6. Not spectacular, but a couple of months ago on a job, climbers rope got wrapped around a peg that he'd left on the way up, tied in a perfect half hitch, climbing on a prussic system. He was probably 50' - 60' in the canopy of a Scots pine unable to move down. The peg was too high to reach with the ladder and the rope wouldn't flick off from the ground. I climbed to the peg, un-wrapped his rope, descended and we carried on, easy peasy. No threat to life, no time constraints but technically I climbed the tree and "rescued" him. It could have been very embarrassing if I hadn't been able to climb. As far as the legalities of having a certified climber on the ground goes I'm pretty sure anyone looking at it from a legal stand point would say that certified doesn't cut it, they would have to be certified and competent. If it all goes horribly wrong and it comes down to and HSE investigation there's no way they'll look at a certificate for a rescue climber and say, "oh well, that's alright then". All sorts of awkward questions will start being asked, like the level of competence of the rescue climber and how is this documented, how is their competence maintained, when was the last time a rescue was practice? If you're sitting round the kitchen table with the men/women in shiny shoes with clipboards and a big frown on their intimidating faces you want to have a slightly better answer than, "uh, we put him through his climbing ticket 18 months ago, but he hasn't actually climbed a tree since then". All the legal stuff is quite secondary to the poor guy up the tree needing rescued though! I think most of us who have climbed for a while have probably done solo climbs or climbed knowing that the rescue climber isn't up to the job, myself included. Its on the ground risk management. If you're happy doing it then go ahead, but you need to remember if it all goes wrong you could be seven different shades of screwed, both legally and practically.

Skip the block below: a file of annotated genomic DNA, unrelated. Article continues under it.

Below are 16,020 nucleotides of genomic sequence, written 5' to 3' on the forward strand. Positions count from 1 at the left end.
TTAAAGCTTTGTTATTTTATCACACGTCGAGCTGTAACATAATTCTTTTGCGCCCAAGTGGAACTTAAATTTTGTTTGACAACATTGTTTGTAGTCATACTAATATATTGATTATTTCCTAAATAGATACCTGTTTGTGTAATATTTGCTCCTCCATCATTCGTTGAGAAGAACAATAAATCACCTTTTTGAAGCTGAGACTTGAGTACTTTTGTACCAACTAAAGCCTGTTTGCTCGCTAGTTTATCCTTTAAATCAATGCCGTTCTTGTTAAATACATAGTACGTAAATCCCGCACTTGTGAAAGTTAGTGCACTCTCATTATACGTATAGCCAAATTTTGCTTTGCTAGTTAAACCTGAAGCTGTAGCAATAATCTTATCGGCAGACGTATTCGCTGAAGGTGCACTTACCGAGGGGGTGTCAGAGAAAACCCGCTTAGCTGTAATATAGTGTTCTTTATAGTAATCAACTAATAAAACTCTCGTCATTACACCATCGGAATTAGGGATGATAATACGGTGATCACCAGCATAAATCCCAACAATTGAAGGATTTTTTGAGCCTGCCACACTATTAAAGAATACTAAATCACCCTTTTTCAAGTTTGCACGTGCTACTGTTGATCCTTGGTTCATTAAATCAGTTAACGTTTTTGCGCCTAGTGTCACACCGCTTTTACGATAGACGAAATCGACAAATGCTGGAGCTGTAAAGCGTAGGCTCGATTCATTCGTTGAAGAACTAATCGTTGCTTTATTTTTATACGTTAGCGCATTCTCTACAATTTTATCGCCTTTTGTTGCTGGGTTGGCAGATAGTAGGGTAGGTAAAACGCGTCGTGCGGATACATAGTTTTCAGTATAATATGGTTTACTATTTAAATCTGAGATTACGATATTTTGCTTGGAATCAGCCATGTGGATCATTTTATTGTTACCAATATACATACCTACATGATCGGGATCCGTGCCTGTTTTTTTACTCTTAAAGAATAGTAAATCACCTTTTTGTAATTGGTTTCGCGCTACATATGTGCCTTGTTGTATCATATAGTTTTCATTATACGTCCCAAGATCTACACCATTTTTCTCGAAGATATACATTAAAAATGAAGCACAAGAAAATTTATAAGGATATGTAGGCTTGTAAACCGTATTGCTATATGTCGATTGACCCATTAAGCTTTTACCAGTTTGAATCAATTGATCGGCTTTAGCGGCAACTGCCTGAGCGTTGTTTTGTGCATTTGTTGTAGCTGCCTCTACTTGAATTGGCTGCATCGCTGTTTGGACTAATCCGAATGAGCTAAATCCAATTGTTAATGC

7. In addition to all the above: Get a spill kit for the machine - keep one in the forwarder and bungee / ratchet strap one to the processor. Could do the same with first aid kits, a bit larger than a personal kit. Keep a site diary, note any problems, discussions with your cutters, etc - the FC just love paperwork. Wear gloves! They like the FISA Guide box ticking done too.
  8. For occasional use I'm pretty sure that they recommend type C with the all round protection, even for ground work. As far as class 1 or 2 goes you'd have to work out your chain speed which isn't overly easy. Bigger bar and chain is going to lower chain speed, changing pitch can affect the speed. I did have a pair of class 2's for a while, but there's more choice in class 1 trousers so I'm back with them. It's academic until you have an accident at which point you want as much protection as you can get. I'd be really interested to see some comparison tests between the different classes of trousers and saws running at different chain speeds. Don't know if there is any videos or such like out there.